Modern Foreign Languages
MFL Curriculum Statement
“To learn a language is to have one more window from which to look at the world.”
The learning of a foreign language provides a valuable educational, social and cultural experience for the pupils.
As set out in the Curriculum, a high-quality language education should encourage children’s curiosity and deepen their understanding of the world. The teaching should enable pupils to express their ideas and thoughts in another language and to understand and respond to its speakers, both in speech and in writing. It should also provide opportunities for them to communicate for practical purposes and learn new ways of thinking. Language teaching should provide the foundation for learning further languages, equipping pupils to study and work in other countries.
The National Curriculum for languages aims to ensure that all pupils:
- understand and respond to spoken and written language from a variety of authentic sources
- speak with increasing confidence, fluency and spontaneity, finding ways of communicating what they want to say, including through discussion and asking questions, and continually improving the accuracy of their pronunciation and intonation
- can write at varying length, for different purposes and audiences, using the variety of grammatical structures that they have learnt
- discover and develop an appreciation of a range of writing in the language studied.
It is intended that when children leave Crow Orchard, they will have a natural curiosity and confidence to explore, other countries, cultures and languages, accepting that, in a multi-lingual society it is a valuable skill to be able to communicate effectively with others in another language. They will be engaged and prepared to continue language learning at Secondary School.
We have eight key priorities at Crow Orchard Primary School that underpin every subject area. We believe that by focusing on these key priorities our children will be ready to successfully meet the challenges of the next stage of their education and their lives.
What does it look like?
At Crow Orchard, French lessons are delivered through a language specialist, Madame Walbank. Lessons provide a variety of sources to model the language, using games and songs to maximise enjoyment and make as many connections to real life situations as possible.
Lessons focus on speaking and listening in LKS2 but increased opportunities to read and write in UKS2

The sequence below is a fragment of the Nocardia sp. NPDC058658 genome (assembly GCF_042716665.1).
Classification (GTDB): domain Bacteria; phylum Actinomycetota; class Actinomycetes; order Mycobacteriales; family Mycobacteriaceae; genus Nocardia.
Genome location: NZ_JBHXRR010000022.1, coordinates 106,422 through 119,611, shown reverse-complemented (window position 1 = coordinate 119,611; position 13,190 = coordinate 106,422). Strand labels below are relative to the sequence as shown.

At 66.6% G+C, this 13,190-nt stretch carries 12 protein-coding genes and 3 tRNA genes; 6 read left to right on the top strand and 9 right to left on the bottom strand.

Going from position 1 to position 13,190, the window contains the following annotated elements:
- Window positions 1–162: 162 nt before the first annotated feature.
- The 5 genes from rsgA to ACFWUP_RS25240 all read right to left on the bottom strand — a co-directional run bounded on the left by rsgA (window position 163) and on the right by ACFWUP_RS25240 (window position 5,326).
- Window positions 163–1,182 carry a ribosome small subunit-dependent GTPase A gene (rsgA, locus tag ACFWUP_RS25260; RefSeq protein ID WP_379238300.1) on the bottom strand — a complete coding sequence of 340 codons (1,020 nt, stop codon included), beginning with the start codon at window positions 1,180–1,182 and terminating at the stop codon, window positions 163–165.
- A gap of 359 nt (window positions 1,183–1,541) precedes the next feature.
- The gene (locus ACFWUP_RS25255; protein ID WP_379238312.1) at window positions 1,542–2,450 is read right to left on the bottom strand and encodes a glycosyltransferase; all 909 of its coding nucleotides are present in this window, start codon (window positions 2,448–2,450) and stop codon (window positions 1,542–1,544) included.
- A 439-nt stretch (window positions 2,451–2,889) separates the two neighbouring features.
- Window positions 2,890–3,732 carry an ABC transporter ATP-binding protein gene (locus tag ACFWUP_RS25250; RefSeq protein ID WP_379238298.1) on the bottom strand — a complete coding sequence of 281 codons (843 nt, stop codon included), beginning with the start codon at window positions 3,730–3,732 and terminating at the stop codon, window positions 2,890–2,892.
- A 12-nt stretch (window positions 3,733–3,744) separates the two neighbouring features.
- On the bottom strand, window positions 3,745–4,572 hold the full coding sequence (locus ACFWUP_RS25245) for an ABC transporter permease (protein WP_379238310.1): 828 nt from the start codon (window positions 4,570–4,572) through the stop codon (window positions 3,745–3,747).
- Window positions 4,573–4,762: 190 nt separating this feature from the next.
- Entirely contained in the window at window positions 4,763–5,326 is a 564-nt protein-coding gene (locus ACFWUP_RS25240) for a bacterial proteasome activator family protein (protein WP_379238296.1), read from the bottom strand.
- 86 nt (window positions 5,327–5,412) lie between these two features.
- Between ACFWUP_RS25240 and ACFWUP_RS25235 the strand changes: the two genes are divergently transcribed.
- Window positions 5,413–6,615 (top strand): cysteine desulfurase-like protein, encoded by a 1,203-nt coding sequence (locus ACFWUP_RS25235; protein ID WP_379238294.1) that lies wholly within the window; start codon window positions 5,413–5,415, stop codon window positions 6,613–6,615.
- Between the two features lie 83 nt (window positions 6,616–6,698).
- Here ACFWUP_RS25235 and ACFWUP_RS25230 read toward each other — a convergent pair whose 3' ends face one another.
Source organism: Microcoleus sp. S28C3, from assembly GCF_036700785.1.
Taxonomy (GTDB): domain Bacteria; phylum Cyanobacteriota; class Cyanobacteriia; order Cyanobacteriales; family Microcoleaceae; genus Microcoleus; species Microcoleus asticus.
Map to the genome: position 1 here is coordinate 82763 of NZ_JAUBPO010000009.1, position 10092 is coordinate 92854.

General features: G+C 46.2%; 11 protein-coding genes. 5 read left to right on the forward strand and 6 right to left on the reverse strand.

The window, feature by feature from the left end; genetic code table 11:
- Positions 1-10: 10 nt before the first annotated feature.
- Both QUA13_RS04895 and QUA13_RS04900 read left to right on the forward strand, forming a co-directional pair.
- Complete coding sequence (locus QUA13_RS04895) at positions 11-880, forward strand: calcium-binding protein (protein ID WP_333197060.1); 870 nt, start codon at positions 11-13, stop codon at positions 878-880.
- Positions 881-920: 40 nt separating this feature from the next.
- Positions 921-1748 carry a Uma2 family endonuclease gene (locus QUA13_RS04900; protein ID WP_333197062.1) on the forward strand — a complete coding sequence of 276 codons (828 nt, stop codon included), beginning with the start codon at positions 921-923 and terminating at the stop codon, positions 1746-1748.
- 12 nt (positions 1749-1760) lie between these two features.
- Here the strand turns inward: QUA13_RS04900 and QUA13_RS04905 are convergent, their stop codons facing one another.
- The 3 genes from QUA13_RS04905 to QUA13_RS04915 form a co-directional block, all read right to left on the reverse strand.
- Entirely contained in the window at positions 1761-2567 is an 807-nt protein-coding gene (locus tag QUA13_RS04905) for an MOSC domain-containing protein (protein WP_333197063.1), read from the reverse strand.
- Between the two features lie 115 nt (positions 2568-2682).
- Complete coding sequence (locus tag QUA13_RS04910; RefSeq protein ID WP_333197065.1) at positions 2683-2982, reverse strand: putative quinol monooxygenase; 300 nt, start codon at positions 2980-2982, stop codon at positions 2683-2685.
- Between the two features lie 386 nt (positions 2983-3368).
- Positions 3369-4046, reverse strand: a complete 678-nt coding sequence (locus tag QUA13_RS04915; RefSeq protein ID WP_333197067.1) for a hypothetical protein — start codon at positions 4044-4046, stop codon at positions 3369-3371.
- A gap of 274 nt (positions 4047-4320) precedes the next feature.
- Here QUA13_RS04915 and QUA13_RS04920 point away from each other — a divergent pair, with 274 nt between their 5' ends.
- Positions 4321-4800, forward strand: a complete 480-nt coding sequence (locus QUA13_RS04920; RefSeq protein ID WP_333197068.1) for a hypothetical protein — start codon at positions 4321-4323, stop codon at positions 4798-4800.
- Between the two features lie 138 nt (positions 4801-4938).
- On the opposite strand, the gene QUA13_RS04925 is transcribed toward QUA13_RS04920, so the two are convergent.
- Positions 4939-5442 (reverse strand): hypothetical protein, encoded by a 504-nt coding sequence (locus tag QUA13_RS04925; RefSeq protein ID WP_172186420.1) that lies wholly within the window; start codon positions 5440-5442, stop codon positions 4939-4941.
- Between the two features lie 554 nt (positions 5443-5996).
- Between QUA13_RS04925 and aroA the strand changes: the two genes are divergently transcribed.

They have clear, achievable objectives and incorporate different learning styles.
All children have access to the curriculum through variation of task, grouping or support from an adult.
Children’s confidence will be built through praise for any contribution they make.
Whole class teaching is used, although pupils also work individually, pairs or in groups (to cater for different learning styles).
In Key Stage 2, each class has a timetabled lesson of at least 30 minutes per week and then wherever possible, through the week; e.g. the children may answer the register in French, sing a song or revisit vocabulary and phrases that have been taught in the lesson in order to consolidate knowledge and ensure new language is retained.
In Key Stage 1 children may be taught simple greetings in a variety of languages and also some basic French vocabulary during our annual European Day of Languages.
Pupils are taught how to:
- ask and answer questions;
- sing songs
- use correct pronunciation and grammar;
- memorise words;
- interpret meaning;
- understand basic grammar;
- make use of bi-lingual dictionaries;
- work in pairs and groups and communicate in a foreign language;
- explore things from another’s perspective, giving insight into the people, lives and
- traditions of other cultures.
- IT is used to support the children’s learning.
We measure the impact of our curriculum through the following methods:
- Observing children speaking and listening in another language.
- Marking of written work.
- Images and videos of children completing speaking and listening activities (added to SeeSaw File)
- Interviewing the pupils about their learning (pupil voice).
- Learning walks.
- Subject tracking.
The MFL subject leader will continually monitor the impact MFL teaching is having on the children’s learning, through work scrutinies and regular meetings with the specialist language teacher to ensure the progress of knowledge and skills is being taught.
They will also ensure the knowledge taught is retained by the children and continually revisited and that the learners are able to apply the skills they have been taught to a variety of different settings, showing independence with their learning.
The MFL Champion is:
Mrs Nicola McVey